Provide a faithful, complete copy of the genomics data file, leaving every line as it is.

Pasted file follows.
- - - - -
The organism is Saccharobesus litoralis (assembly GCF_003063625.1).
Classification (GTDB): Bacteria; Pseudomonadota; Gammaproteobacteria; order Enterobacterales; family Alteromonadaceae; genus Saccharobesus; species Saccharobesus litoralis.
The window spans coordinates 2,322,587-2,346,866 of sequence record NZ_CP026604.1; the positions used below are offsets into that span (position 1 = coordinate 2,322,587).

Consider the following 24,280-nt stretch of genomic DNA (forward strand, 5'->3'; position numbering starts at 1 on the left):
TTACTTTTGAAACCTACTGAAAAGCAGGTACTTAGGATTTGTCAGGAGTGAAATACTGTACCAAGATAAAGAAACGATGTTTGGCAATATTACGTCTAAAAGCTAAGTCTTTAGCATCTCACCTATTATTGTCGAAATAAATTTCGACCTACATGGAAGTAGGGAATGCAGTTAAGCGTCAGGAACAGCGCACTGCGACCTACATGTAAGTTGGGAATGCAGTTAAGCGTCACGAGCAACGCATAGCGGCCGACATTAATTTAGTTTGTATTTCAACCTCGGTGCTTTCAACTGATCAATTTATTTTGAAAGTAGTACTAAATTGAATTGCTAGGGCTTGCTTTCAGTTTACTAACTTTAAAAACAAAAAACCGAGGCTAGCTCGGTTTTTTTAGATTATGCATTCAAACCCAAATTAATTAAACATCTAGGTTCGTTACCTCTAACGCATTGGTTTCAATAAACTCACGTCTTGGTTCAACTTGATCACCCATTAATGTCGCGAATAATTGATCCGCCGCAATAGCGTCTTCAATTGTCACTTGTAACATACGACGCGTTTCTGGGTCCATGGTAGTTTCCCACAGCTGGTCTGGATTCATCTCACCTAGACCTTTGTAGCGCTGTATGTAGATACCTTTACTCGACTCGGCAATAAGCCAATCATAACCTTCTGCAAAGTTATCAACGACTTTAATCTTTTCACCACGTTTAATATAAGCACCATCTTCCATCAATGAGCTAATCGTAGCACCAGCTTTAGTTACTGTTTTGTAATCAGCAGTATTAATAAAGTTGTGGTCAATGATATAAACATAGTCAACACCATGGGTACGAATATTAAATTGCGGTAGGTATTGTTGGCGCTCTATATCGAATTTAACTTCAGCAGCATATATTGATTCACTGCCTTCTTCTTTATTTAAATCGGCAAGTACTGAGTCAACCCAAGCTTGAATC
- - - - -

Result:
The organism is Saccharobesus litoralis (assembly GCF_003063625.1).
Classification (GTDB): Bacteria; Pseudomonadota; Gammaproteobacteria; order Enterobacterales; family Alteromonadaceae; genus Saccharobesus; species Saccharobesus litoralis.
The window spans coordinates 2,322,587-2,346,866 of sequence record NZ_CP026604.1; the positions used below are offsets into that span (position 1 = coordinate 2,322,587).

Consider the following 24,280-nt stretch of genomic DNA (forward strand, 5'->3'; position numbering starts at 1 on the left):
TTACTTTTGAAACCTACTGAAAAGCAGGTACTTAGGATTTGTCAGGAGTGAAATACTGTACCAAGATAAAGAAACGATGTTTGGCAATATTACGTCTAAAAGCTAAGTCTTTAGCATCTCACCTATTATTGTCGAAATAAATTTCGACCTACATGGAAGTAGGGAATGCAGTTAAGCGTCAGGAACAGCGCACTGCGACCTACATGTAAGTTGGGAATGCAGTTAAGCGTCACGAGCAACGCATAGCGGCCGACATTAATTTAGTTTGTATTTCAACCTCGGTGCTTTCAACTGATCAATTTATTTTGAAAGTAGTACTAAATTGAATTGCTAGGGCTTGCTTTCAGTTTACTAACTTTAAAAACAAAAAACCGAGGCTAGCTCGGTTTTTTTAGATTATGCATTCAAACCCAAATTAATTAAACATCTAGGTTCGTTACCTCTAACGCATTGGTTTCAATAAACTCACGTCTTGGTTCAACTTGATCACCCATTAATGTCGCGAATAATTGATCCGCCGCAATAGCGTCTTCAATTGTCACTTGTAACATACGACGCGTTTCTGGGTCCATGGTAGTTTCCCACAGCTGGTCTGGATTCATCTCACCTAGACCTTTGTAGCGCTGTATGTAGATACCTTTACTCGACTCGGCAATAAGCCAATCATAACCTTCTGCAAAGTTATCAACGACTTTAATCTTTTCACCACGTTTAATATAAGCACCATCTTCCATCAATGAGCTAATCGTAGCACCAGCTTTAGTTACTGTTTTGTAATCAGCAGTATTAATAAAGTTGTGGTCAATGATATAAACATAGTCAACACCATGGGTACGAATATTAAATTGCGGTAGGTATTGTTGGCGCTCTATATCGAATTTAACTTCAGCAGCATATATTGATTCACTGCCTTCTTCTTTATTTAAATCGGCAAGTACTGAGTCAACCCAAGCTTGAATC